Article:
Figure 4 shows how a heart rate monitor of both types can be implemented. For the two-stage amplifier and filter, dedicated op-amps are available. Since the input voltage range is limited to 0 to Vdda (Analog supply; say 5V), the negative voltage input gets clipped, and only the positive waveform goes through the amplification and filtering stage. The output of the phototransistor is passed through a HPF (High Pass Filter) with a cutoff of 0.7Hz to remove DC fluctuation. The output voltage of the analog signal conditioning blocks would be of the range 0 to 1.75V (35µV x 50,000 gain = 1.75V).

Figure 4  Circuit diagram of a heart rate monitor (screenshot from PSoC Creator)

The output of the amplifier stage has to be fed to a comparator to generate a train of square wave signals whose frequency is proportional to the heartbeat rate. Dedicated comparator blocks perform this operation. A highly accurate 1.024V reference is used for the ADC (Analog to Digital Converter). This same voltage source can be fed to the negative terminal of the comparator block.

The pulses coming out of the comparator block can be fed into a counter block (dedicated TCPWM block in PSoC 4) to count the number of pulses occurring per minute. Once the heartbeat is calculated, the internal ARM Cortex M0 core can be used to compute the calories burned. The system can flexibly display the heart rate as well as the calories burned through a dedicated segment LCD block which can operate in either “Digital Correlation mode” or in normal “PWM mode”.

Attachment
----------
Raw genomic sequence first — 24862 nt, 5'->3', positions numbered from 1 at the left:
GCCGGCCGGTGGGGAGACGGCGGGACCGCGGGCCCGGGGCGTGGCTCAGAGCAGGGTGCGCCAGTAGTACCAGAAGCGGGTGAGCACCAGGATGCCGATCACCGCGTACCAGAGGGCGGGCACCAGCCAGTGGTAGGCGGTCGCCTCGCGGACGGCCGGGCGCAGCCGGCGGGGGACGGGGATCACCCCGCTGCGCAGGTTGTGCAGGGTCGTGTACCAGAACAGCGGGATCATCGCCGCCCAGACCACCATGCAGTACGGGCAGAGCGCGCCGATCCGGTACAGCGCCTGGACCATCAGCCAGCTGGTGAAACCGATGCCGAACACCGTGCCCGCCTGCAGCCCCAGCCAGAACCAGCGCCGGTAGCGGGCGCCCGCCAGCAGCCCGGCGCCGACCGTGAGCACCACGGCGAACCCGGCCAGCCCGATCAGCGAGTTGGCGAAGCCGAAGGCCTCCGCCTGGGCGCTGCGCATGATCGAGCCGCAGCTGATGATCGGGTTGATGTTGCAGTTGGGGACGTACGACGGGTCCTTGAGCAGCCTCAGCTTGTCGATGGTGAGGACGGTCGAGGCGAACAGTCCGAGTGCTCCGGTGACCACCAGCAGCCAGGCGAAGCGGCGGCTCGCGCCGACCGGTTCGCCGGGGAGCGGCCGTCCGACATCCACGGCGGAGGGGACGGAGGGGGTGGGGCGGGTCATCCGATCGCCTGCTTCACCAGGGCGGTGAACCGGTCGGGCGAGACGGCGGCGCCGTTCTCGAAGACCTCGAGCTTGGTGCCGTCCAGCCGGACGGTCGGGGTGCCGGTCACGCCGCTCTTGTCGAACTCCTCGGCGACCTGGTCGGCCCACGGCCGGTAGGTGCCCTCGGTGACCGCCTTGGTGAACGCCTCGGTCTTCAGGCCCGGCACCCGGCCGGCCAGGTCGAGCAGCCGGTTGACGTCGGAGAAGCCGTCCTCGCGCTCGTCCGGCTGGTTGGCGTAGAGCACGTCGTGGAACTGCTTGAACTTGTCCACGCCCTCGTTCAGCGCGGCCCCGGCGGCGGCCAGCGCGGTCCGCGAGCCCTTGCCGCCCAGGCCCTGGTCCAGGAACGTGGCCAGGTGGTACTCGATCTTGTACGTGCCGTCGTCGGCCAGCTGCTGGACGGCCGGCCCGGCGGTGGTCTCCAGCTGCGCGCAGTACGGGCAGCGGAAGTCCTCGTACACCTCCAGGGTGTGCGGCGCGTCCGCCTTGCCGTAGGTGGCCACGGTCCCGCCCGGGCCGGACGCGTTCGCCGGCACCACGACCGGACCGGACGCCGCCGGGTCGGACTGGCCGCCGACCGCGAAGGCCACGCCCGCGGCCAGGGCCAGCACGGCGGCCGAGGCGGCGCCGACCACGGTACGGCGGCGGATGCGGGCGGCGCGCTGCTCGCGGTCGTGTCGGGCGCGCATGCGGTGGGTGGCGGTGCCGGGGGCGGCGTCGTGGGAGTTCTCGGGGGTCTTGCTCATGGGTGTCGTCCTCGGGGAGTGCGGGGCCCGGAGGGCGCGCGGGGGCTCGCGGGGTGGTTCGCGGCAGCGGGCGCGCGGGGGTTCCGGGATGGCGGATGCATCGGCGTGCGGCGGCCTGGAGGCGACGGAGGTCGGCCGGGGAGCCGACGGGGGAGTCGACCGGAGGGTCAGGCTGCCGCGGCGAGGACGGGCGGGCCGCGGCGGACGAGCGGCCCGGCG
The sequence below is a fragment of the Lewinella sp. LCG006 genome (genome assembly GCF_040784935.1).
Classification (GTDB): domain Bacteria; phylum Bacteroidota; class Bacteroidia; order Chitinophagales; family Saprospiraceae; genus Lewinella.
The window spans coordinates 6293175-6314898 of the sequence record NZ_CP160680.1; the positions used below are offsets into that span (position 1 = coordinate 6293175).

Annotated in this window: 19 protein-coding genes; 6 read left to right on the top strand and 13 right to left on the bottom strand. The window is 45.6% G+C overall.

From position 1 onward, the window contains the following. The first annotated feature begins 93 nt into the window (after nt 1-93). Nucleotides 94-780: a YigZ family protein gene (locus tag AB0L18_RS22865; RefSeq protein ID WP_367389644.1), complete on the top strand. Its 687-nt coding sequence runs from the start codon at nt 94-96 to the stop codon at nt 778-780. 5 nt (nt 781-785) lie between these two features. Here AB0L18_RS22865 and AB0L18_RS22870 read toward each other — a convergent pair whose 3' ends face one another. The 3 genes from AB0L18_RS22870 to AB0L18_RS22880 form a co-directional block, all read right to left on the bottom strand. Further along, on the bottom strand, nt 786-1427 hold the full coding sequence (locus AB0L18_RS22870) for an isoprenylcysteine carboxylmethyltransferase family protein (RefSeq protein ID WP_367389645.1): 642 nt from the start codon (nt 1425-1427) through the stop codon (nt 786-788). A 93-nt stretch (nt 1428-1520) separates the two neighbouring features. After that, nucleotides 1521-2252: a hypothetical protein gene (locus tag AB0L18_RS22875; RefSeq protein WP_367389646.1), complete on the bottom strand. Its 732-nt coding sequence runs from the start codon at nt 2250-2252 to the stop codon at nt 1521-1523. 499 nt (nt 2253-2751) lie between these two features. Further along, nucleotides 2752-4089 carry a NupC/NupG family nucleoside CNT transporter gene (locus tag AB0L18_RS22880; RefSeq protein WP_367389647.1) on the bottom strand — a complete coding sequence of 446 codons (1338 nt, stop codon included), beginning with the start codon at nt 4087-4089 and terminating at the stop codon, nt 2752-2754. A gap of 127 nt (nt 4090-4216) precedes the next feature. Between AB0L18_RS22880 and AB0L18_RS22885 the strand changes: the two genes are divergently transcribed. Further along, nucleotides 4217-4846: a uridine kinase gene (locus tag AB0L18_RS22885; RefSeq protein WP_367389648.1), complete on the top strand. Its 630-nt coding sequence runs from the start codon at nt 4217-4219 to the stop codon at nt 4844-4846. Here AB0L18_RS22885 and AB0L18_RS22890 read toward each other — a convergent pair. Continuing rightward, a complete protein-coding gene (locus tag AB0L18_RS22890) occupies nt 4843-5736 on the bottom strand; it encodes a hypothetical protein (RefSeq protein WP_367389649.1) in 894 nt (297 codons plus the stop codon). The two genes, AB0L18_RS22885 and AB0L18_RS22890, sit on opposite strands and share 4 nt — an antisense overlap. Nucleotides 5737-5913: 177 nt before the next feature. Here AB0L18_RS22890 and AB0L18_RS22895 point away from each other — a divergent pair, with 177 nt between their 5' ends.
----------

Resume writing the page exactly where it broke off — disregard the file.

Calorie computations involve entering parameters like age and weight. In the past, machines used mechanical buttons that the user pressed to increment/ decrement the age and weight value being displayed on the LCD. Today, most consumers prefer using capacitive sensing touch buttons in the place of mechanical buttons. Capacitive buttons can also be included to start and stop the calorie computation & heart rate monitoring. Capacitive sensing (PSoC CapSense) can supports as many as 35 buttons with high range proximity sensing, water tolerant operation, low power consumption, high scan speed, and high SNR (Signal to Noise ratio).

Power is also a critical design consideration for heart rate monitors.  The programmable system on chip must provide low power feasibility and put the system to sleep when it is not performing any operations. Useful power mode options include active, sleep, deep sleep, hibernate, and stop modes, to balance responsiveness with power efficiency.

Since a heartbeat occurs at only one to four times per second, we can put the system into sleep once it finishes computing the calories and beat-rate. The comparator’s output acts as a wake-up source, and hence, all these computations can be performed once the device wakes up from sleep. When the computation is complete, the device can again be put back to sleep. Segment LCD components in PSoC 4 have the feature of driving the segment LCD even when the device is in sleep/deep-sleep modes. Since this is a battery operated device, utilizing low power techniques like these enable OEMs to differentiate their products with long battery life.